Consider a railway carriage. It is moving in +ve x-axis with a velocity, v, relative to the platform. Let A',B' be end points and M' be the exact middle of the carriage.

Let the platform observer be O.

The observer situated at M' at rest relative to the carriage be O'.

When O and O' cross each other I set the clocks in both reference frames to 0.

I arrange a switch at M' such that if 2 photons hit M' "simultaneously" a bulb is switched on.

At time 0 (when O and O' cross) I shoot 1 photon each from A',B' towards M'.

Question - Will the bulb be 'on' or 'off'?

Based on some suggestions to include my thoughts.

As per O' which is at rest in the railway carriage - both photons travel same distance and hence hit M' simultaneously - hence the bulb should be 'on'

As per O photon from B' to M' travels less distance and hence reaches M' first - thus not simultaneous. So bulb should be 'off'

This is not a Q from any book - I was thinking about it as I was reading SRT and was not able to identify the flaw in my reasoning.


  • $\begingroup$ @PM2Ring - I did as you suggested, Thanks $\endgroup$
    – aman_cc
    Commented Jun 6, 2019 at 7:14
  • $\begingroup$ @PM2Ring - Thanks $\endgroup$
    – aman_cc
    Commented Jun 6, 2019 at 10:59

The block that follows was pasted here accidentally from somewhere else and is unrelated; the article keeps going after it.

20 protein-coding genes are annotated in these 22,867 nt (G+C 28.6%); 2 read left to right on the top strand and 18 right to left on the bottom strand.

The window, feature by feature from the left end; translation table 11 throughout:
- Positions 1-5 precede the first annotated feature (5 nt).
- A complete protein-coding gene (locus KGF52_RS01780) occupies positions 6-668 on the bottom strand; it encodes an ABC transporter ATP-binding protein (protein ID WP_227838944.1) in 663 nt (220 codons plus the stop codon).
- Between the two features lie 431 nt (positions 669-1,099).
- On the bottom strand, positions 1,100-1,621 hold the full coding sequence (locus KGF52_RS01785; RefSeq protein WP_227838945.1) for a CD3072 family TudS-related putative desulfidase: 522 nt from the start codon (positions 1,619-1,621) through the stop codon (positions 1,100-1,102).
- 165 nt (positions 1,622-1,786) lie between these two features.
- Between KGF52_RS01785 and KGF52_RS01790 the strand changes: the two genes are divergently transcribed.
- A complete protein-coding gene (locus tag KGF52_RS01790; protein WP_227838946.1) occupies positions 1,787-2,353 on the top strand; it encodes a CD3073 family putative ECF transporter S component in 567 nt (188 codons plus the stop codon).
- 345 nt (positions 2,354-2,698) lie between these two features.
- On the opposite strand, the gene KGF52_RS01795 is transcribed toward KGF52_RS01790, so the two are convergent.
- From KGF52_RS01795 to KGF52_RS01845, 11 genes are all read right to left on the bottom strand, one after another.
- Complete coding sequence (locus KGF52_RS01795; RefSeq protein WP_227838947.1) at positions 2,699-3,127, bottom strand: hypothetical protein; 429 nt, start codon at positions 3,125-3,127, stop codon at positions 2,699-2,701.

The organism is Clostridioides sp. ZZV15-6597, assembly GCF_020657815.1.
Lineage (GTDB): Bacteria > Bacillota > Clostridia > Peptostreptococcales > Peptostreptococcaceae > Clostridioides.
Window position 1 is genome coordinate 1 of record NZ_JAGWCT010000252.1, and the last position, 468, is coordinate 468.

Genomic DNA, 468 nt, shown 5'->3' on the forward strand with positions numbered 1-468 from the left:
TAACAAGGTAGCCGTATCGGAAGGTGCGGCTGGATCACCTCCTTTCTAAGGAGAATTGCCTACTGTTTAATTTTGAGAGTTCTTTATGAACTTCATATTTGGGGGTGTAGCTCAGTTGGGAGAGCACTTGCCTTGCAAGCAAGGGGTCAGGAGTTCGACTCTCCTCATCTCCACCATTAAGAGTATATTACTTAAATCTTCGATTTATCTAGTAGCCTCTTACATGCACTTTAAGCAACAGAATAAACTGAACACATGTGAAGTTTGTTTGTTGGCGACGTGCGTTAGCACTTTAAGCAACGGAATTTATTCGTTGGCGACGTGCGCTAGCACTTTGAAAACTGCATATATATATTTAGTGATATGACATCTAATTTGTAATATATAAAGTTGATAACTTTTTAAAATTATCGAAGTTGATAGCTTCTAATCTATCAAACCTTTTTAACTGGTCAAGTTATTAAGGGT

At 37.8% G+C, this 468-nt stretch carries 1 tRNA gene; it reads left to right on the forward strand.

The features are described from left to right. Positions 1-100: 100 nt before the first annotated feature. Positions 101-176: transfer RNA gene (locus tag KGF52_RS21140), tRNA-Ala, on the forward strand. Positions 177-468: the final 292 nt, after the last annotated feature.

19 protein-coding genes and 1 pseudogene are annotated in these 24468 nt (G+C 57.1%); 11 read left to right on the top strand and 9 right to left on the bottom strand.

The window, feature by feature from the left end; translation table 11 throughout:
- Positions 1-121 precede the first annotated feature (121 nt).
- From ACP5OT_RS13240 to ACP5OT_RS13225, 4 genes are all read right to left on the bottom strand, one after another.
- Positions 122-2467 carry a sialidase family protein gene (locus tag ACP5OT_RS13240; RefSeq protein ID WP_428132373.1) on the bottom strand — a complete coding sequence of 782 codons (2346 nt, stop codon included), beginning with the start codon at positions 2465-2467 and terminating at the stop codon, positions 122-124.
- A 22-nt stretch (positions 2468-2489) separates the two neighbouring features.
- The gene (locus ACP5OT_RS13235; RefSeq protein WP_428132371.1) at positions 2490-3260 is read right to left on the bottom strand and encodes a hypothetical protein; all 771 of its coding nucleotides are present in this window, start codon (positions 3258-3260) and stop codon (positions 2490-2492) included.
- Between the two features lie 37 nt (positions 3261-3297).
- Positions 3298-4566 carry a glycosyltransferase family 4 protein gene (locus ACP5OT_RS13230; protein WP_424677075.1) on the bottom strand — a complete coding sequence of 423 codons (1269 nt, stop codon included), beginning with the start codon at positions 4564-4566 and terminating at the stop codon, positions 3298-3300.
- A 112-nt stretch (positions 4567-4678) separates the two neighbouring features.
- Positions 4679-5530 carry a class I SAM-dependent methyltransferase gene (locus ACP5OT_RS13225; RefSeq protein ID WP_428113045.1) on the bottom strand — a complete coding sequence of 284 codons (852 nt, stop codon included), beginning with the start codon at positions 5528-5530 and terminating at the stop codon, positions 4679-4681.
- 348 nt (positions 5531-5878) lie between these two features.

2 Answers 2


Neat paradox. The flaw is in the innocent-looking line

"At time 0 (when O and O' cross) I shoot 1 photon each from A',B' towards M'."

The reason is that setting $t=t'=0$ when the origins coincide only applies at $x=x'=0$

For other values they are related by the Lorentz transformation $t=\gamma (t'+v x'/c^2)$, so if the carriage has the usual length $L$ then for the two photon-shooters, as seen from the platform, $t=\pm v \gamma L/2c^2$.

So O' says: The photons started at the same time, they travelled the same distance, so they arrived simultaneously and the bulb lit.

and O says: The photons travelled different distances, but you started the rear one earlier than the front one, so they arrived simultaneously and the bulb lit.


observer O is not necessary, unless you would have stated that he was in the exact center of a and b. if the photons are sent when O' is at the exact center of a and b (which was not specified) then the light will be off, by the time the rear photon hits the carriage will have moved ahead and already hit the front photon. if the photon emitters were moving with the carriage and O' were centered between them, then the light would be on because in o' reference frame both would move at same speed towards center, but to O reference frame rear photon would still hit later than front photon.


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